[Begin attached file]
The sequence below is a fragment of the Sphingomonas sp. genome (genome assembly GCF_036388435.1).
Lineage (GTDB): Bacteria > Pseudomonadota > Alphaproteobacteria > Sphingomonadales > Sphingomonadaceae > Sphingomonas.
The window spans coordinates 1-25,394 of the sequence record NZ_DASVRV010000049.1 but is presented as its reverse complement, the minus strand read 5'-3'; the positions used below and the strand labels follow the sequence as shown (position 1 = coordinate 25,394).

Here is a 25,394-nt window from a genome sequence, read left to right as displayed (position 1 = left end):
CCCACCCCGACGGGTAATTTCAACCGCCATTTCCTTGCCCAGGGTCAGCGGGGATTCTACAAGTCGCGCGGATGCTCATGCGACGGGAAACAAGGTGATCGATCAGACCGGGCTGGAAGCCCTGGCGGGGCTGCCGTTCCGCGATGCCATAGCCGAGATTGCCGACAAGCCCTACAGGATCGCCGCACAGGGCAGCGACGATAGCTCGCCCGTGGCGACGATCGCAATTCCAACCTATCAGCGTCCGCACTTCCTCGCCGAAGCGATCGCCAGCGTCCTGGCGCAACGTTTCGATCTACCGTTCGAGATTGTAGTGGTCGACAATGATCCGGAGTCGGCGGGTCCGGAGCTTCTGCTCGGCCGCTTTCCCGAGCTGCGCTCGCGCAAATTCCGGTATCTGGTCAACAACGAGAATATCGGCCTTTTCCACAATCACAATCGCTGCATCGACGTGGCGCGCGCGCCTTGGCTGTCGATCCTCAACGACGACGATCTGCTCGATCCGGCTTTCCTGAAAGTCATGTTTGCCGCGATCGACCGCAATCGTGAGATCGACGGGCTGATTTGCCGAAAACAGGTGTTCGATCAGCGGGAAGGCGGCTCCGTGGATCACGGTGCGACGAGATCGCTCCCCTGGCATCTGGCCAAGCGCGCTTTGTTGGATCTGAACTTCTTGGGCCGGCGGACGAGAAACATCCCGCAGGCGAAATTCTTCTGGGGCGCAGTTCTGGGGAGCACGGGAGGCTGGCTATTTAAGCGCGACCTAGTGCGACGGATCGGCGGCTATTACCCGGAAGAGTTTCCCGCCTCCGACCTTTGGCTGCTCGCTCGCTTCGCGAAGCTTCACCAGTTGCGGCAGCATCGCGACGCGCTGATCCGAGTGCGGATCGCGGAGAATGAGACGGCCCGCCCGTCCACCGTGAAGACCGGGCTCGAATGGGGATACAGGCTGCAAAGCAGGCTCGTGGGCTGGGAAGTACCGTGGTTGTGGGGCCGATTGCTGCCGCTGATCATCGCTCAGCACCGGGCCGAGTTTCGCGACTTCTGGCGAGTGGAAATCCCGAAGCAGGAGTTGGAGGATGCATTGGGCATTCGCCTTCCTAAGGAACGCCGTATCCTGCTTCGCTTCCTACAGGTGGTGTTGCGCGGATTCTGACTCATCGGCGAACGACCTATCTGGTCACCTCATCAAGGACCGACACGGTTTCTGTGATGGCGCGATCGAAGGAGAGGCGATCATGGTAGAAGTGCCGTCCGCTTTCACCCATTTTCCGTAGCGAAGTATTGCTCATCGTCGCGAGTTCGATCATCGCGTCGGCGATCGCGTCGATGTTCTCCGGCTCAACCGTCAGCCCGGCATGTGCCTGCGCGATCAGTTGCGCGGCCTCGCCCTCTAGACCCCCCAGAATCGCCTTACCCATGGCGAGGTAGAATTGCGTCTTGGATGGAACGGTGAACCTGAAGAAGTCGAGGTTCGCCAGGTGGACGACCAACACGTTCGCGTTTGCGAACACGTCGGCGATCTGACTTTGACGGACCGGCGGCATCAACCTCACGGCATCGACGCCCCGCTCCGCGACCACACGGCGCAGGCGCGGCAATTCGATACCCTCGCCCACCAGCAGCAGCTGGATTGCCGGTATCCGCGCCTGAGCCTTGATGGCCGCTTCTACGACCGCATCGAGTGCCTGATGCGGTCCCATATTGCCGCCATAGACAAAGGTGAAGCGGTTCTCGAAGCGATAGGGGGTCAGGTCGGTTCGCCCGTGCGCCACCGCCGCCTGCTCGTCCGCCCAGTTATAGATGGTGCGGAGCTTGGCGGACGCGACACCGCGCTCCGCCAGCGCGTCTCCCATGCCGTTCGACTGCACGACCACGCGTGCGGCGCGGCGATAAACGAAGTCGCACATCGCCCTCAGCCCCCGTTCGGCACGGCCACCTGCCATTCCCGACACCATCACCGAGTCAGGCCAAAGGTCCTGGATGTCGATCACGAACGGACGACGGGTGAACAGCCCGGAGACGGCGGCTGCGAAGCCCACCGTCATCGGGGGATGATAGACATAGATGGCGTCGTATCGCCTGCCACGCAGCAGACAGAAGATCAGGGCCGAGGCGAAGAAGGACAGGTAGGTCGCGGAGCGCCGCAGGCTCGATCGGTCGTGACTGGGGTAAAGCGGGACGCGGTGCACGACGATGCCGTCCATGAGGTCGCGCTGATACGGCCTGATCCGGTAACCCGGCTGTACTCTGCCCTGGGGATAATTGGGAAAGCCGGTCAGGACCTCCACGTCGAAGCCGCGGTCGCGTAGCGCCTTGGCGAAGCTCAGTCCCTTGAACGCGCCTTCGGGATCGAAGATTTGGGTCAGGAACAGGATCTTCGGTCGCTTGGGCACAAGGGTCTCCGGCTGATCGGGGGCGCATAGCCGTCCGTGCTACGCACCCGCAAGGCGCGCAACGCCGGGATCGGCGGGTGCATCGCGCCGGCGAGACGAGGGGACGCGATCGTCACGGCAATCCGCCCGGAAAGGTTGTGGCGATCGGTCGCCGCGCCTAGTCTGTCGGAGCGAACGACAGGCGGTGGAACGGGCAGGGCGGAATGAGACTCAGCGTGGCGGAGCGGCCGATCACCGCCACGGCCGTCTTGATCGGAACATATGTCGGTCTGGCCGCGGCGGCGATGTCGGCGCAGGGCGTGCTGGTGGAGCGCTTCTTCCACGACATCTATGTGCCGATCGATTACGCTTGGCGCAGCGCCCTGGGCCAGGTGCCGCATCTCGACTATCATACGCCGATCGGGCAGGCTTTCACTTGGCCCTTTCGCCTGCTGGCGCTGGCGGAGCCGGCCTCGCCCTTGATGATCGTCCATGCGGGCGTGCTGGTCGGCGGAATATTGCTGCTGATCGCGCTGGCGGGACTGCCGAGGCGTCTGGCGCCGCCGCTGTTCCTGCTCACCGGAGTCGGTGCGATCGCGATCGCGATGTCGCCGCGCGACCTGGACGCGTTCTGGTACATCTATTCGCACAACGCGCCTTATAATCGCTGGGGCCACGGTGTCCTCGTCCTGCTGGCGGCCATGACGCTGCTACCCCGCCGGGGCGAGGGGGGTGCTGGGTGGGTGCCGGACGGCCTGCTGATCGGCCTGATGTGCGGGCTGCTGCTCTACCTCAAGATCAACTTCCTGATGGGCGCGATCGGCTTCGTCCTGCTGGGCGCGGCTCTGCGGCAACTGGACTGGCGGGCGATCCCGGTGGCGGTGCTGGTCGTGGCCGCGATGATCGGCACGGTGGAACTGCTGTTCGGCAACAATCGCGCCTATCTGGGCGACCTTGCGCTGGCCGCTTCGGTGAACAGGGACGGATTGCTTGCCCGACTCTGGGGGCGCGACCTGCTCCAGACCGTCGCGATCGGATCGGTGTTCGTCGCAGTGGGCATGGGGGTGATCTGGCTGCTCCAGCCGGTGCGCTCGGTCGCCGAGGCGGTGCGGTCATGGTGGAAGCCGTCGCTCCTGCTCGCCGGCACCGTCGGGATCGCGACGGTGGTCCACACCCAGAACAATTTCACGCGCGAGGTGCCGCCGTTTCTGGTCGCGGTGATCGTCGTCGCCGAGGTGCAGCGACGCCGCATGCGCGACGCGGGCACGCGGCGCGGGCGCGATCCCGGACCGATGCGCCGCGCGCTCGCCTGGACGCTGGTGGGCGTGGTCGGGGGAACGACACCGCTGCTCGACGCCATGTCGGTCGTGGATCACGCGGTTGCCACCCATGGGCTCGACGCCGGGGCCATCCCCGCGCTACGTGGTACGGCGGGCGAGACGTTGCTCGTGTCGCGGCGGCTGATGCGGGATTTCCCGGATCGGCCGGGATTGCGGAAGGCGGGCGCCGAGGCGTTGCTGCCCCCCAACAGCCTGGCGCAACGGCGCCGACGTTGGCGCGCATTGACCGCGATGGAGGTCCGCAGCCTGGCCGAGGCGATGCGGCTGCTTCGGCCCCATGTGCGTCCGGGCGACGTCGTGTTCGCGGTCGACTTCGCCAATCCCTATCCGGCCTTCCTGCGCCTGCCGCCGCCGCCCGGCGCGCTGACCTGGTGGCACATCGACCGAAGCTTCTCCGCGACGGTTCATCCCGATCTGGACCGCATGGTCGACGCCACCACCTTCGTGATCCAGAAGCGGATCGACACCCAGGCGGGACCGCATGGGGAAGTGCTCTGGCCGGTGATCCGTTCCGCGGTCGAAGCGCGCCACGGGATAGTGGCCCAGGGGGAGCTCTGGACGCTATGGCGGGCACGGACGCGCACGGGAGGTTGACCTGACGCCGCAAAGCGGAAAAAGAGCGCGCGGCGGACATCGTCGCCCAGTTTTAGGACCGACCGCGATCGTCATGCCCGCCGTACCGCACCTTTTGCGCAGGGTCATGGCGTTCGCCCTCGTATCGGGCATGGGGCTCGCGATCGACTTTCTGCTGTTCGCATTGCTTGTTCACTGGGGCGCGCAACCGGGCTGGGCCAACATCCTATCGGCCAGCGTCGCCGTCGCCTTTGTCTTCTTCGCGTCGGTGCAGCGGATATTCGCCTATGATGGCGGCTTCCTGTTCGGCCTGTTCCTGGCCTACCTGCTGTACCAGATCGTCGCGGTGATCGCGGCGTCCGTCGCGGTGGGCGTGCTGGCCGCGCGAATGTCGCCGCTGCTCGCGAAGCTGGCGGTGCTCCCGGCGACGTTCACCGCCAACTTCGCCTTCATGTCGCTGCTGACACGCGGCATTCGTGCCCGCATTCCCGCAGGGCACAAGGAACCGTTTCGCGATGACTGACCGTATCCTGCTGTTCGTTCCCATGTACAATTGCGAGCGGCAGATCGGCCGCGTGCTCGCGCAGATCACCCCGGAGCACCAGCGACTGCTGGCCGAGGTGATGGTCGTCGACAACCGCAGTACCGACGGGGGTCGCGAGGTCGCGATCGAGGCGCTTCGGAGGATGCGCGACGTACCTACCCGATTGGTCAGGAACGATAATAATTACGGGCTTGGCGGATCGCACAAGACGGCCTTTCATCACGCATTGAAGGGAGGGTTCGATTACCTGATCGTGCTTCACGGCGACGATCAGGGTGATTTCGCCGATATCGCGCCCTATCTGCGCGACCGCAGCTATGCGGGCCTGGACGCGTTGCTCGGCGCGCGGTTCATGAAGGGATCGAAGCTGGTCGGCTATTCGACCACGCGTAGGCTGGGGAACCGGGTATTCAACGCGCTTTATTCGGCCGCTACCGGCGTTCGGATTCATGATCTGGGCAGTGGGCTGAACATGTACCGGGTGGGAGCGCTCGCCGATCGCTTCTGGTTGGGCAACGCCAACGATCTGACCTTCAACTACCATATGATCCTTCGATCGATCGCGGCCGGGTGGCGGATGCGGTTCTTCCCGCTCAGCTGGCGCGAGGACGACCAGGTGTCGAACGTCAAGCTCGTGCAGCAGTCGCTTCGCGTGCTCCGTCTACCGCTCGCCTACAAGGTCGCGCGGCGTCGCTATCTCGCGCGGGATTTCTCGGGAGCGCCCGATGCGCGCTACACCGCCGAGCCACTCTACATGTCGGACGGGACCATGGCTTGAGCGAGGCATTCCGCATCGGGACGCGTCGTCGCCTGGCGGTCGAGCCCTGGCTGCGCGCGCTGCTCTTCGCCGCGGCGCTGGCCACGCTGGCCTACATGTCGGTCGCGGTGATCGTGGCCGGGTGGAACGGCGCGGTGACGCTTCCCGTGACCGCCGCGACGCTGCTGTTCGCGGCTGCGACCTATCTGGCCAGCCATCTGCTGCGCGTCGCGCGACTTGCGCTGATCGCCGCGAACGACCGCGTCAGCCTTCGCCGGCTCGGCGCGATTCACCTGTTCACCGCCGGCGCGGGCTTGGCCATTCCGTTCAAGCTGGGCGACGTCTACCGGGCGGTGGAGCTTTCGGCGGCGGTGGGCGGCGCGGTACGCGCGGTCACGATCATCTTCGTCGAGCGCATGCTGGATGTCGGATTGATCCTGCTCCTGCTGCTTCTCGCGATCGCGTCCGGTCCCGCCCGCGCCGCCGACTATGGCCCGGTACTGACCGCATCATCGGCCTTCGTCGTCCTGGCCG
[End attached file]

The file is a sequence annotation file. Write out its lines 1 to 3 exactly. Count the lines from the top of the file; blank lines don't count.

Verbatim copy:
The sequence below is a fragment of the Sphingomonas sp. genome (genome assembly GCF_036388435.1).
Lineage (GTDB): Bacteria > Pseudomonadota > Alphaproteobacteria > Sphingomonadales > Sphingomonadaceae > Sphingomonas.
The window spans coordinates 1-25,394 of the sequence record NZ_DASVRV010000049.1 but is presented as its reverse complement, the minus strand read 5'-3'; the positions used below and the strand labels follow the sequence as shown (position 1 = coordinate 25,394).